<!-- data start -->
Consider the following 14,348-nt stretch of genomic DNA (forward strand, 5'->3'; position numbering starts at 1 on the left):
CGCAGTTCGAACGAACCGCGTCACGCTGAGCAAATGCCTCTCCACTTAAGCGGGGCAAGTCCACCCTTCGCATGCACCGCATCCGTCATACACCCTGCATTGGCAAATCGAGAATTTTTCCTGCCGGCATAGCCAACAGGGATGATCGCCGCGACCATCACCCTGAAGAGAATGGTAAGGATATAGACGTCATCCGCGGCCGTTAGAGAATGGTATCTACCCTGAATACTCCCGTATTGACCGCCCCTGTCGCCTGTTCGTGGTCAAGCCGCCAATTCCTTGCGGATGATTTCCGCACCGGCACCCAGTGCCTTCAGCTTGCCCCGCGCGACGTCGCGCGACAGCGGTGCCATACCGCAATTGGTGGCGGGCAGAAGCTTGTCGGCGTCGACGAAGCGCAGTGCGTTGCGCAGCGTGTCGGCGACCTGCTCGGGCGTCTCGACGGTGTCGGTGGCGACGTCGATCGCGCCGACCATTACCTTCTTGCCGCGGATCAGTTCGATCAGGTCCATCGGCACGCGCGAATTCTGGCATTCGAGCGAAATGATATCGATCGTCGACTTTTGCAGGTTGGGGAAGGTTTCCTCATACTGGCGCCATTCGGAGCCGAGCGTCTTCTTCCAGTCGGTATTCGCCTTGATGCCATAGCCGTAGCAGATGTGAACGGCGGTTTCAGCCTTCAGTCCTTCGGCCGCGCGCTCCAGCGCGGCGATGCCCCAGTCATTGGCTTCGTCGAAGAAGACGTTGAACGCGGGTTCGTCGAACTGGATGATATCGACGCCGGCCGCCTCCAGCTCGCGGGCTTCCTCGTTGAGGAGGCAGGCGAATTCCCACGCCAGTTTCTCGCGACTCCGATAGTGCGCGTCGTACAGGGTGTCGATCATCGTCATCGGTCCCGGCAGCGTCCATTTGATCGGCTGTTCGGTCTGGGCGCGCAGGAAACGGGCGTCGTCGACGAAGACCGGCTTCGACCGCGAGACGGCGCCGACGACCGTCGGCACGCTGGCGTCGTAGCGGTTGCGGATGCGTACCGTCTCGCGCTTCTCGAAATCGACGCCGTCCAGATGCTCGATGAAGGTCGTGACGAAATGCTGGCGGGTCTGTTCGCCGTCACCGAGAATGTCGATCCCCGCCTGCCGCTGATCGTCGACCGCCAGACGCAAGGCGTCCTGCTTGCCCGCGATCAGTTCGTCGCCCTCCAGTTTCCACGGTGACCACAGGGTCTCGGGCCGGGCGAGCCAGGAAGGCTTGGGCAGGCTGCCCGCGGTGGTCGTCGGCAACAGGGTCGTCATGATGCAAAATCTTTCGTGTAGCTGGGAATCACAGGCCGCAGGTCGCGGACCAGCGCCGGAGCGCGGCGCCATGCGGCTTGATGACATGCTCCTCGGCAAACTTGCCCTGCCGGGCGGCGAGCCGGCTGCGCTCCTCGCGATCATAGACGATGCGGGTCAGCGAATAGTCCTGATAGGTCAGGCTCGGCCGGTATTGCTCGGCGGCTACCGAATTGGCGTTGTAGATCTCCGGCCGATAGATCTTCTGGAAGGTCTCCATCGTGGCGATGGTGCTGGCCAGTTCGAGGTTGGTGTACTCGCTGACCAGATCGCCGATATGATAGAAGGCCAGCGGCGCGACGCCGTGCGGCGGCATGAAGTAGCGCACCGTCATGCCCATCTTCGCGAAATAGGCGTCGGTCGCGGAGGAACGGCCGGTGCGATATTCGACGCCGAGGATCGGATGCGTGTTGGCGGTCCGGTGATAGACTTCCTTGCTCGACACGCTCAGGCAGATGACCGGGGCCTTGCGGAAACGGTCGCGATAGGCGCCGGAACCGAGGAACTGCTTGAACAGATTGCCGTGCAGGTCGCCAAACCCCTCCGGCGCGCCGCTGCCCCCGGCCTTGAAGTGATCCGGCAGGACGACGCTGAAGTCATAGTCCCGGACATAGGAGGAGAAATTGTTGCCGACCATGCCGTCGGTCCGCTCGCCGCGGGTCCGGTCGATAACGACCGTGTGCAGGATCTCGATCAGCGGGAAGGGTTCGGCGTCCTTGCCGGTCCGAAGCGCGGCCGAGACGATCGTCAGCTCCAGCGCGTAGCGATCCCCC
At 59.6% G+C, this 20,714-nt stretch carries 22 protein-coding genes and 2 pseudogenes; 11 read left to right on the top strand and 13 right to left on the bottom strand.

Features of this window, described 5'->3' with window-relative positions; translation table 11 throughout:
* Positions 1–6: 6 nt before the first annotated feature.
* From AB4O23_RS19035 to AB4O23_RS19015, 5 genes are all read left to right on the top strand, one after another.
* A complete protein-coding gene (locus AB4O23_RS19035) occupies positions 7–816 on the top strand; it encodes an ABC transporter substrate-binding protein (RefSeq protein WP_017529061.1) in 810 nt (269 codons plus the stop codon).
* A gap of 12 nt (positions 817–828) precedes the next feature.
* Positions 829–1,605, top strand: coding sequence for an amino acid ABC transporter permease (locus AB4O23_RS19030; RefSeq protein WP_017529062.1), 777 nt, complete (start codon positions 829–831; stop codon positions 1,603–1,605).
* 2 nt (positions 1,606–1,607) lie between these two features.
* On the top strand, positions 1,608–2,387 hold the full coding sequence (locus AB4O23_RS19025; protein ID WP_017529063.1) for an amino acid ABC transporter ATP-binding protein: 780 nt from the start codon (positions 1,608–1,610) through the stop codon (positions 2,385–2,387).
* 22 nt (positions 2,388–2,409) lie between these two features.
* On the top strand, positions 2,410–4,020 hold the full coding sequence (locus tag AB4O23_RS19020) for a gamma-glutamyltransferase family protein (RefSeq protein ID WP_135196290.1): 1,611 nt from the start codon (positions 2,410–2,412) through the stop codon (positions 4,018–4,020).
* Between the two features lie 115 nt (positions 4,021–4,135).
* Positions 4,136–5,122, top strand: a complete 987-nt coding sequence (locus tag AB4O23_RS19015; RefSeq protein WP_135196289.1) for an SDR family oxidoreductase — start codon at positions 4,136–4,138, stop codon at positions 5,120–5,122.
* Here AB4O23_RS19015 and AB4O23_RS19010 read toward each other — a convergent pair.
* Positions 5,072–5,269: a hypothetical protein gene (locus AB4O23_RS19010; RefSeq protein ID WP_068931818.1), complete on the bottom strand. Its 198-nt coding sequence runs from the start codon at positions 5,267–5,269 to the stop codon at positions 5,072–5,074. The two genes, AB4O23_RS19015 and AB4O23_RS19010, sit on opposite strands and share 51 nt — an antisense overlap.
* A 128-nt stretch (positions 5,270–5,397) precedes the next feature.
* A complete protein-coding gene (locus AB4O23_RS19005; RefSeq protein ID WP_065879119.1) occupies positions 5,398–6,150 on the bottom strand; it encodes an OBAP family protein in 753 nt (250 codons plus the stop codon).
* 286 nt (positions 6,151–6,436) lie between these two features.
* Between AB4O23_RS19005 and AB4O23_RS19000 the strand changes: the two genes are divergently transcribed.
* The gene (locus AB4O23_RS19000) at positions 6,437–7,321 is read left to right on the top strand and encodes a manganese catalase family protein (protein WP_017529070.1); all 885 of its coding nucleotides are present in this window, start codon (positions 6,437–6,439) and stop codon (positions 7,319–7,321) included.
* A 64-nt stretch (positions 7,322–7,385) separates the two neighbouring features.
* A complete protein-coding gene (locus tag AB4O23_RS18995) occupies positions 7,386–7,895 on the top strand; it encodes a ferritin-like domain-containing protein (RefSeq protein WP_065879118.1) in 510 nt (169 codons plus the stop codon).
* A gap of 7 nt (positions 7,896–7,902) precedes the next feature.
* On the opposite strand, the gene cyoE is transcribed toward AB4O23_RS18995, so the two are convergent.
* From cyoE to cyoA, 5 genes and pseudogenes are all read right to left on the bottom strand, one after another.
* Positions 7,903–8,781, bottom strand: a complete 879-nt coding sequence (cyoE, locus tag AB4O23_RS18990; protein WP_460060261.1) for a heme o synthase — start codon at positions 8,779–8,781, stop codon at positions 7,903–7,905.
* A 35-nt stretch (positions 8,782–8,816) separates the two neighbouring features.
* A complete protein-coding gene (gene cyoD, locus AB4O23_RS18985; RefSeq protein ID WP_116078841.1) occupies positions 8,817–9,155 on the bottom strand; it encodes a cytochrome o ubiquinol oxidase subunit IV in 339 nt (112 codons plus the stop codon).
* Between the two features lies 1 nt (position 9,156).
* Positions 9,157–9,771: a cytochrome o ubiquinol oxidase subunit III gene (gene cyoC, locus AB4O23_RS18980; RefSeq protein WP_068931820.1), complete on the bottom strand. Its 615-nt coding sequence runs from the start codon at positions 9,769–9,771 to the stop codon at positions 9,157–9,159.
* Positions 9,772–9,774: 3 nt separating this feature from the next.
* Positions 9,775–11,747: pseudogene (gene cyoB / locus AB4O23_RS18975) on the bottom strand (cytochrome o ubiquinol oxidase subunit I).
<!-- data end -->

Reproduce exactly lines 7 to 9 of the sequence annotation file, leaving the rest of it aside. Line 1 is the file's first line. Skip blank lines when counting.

* A complete protein-coding gene (locus AB4O23_RS19035) occupies positions 7–816 on the top strand; it encodes an ABC transporter substrate-binding protein (RefSeq protein WP_017529061.1) in 810 nt (269 codons plus the stop codon).
* A gap of 12 nt (positions 817–828) precedes the next feature.
* Positions 829–1,605, top strand: coding sequence for an amino acid ABC transporter permease (locus AB4O23_RS19030; RefSeq protein WP_017529062.1), 777 nt, complete (start codon positions 829–831; stop codon positions 1,603–1,605).